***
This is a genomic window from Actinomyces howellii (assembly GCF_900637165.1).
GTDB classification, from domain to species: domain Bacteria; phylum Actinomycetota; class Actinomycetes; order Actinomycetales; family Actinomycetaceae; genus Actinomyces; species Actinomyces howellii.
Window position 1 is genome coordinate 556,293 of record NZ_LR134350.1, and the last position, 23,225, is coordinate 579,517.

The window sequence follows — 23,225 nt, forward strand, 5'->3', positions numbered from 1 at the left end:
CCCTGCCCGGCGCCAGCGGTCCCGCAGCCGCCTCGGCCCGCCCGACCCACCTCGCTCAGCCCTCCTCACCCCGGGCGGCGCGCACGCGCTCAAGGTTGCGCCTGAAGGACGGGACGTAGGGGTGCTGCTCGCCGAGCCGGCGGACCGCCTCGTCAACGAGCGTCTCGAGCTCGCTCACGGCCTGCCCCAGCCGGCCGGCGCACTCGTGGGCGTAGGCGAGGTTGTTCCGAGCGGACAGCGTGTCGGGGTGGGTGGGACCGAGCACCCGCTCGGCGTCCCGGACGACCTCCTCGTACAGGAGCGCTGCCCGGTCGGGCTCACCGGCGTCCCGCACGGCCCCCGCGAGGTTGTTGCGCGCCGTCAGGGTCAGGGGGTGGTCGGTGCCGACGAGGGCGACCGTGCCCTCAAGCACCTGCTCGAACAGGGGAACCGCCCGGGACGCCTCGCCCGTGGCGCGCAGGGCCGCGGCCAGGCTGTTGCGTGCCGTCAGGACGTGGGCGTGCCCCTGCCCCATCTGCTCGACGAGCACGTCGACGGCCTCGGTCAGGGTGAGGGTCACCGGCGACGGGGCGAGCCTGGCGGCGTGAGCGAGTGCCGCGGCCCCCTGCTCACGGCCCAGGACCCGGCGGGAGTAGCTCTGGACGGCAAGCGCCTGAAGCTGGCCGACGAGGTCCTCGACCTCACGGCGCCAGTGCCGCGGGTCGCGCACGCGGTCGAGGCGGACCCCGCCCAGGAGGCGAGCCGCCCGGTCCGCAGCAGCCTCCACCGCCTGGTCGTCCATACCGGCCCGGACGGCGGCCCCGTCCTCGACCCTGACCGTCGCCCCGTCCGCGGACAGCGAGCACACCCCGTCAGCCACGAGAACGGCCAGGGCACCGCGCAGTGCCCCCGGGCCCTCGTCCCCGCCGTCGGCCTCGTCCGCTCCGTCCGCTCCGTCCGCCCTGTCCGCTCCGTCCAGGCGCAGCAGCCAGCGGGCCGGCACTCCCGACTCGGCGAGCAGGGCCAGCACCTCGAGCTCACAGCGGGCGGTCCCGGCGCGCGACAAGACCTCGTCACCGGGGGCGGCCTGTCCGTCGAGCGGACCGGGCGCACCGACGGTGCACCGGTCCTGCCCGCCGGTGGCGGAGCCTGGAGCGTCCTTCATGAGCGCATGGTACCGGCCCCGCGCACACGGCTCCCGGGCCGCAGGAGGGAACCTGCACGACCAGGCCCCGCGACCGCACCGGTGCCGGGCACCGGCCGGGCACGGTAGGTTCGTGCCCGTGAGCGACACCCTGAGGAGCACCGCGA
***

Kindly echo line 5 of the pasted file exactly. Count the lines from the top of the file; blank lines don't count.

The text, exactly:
CCCTGCCCGGCGCCAGCGGTCCCGCAGCCGCCTCGGCCCGCCCGACCCACCTCGCTCAGCCCTCCTCACCCCGGGCGGCGCGCACGCGCTCAAGGTTGCGCCTGAAGGACGGGACGTAGGGGTGCTGCTCGCCGAGCCGGCGGACCGCCTCGTCAACGAGCGTCTCGAGCTCGCTCACGGCCTGCCCCAGCCGGCCGGCGCACTCGTGGGCGTAGGCGAGGTTGTTCCGAGCGGACAGCGTGTCGGGGTGGGTGGGACCGAGCACCCGCTCGGCGTCCCGGACGACCTCCTCGTACAGGAGCGCTGCCCGGTCGGGCTCACCGGCGTCCCGCACGGCCCCCGCGAGGTTGTTGCGCGCCGTCAGGGTCAGGGGGTGGTCGGTGCCGACGAGGGCGACCGTGCCCTCAAGCACCTGCTCGAACAGGGGAACCGCCCGGGACGCCTCGCCCGTGGCGCGCAGGGCCGCGGCCAGGCTGTTGCGTGCCGTCAGGACGTGGGCGTGCCCCTGCCCCATCTGCTCGACGAGCACGTCGACGGCCTCGGTCAGGGTGAGGGTCACCGGCGACGGGGCGAGCCTGGCGGCGTGAGCGAGTGCCGCGGCCCCCTGCTCACGGCCCAGGACCCGGCGGGAGTAGCTCTGGACGGCAAGCGCCTGAAGCTGGCCGACGAGGTCCTCGACCTCACGGCGCCAGTGCCGCGGGTCGCGCACGCGGTCGAGGCGGACCCCGCCCAGGAGGCGAGCCGCCCGGTCCGCAGCAGCCTCCACCGCCTGGTCGTCCATACCGGCCCGGACGGCGGCCCCGTCCTCGACCCTGACCGTCGCCCCGTCCGCGGACAGCGAGCACACCCCGTCAGCCACGAGAACGGCCAGGGCACCGCGCAGTGCCCCCGGGCCCTCGTCCCCGCCGTCGGCCTCGTCCGCTCCGTCCGCTCCGTCCGCCCTGTCCGCTCCGTCCAGGCGCAGCAGCCAGCGGGCCGGCACTCCCGACTCGGCGAGCAGGGCCAGCACCTCGAGCTCACAGCGGGCGGTCCCGGCGCGCGACAAGACCTCGTCACCGGGGGCGGCCTGTCCGTCGAGCGGACCGGGCGCACCGACGGTGCACCGGTCCTGCCCGCCGGTGGCGGAGCCTGGAGCGTCCTTCATGAGCGCATGGTACCGGCCCCGCGCACACGGCTCCCGGGCCGCAGGAGGGAACCTGCACGACCAGGCCCCGCGACCGCACCGGTGCCGGGCACCGGCCGGGCACGGTAGGTTCGTGCCCGTGAGCGACACCCTGAGGAGCACCGCGA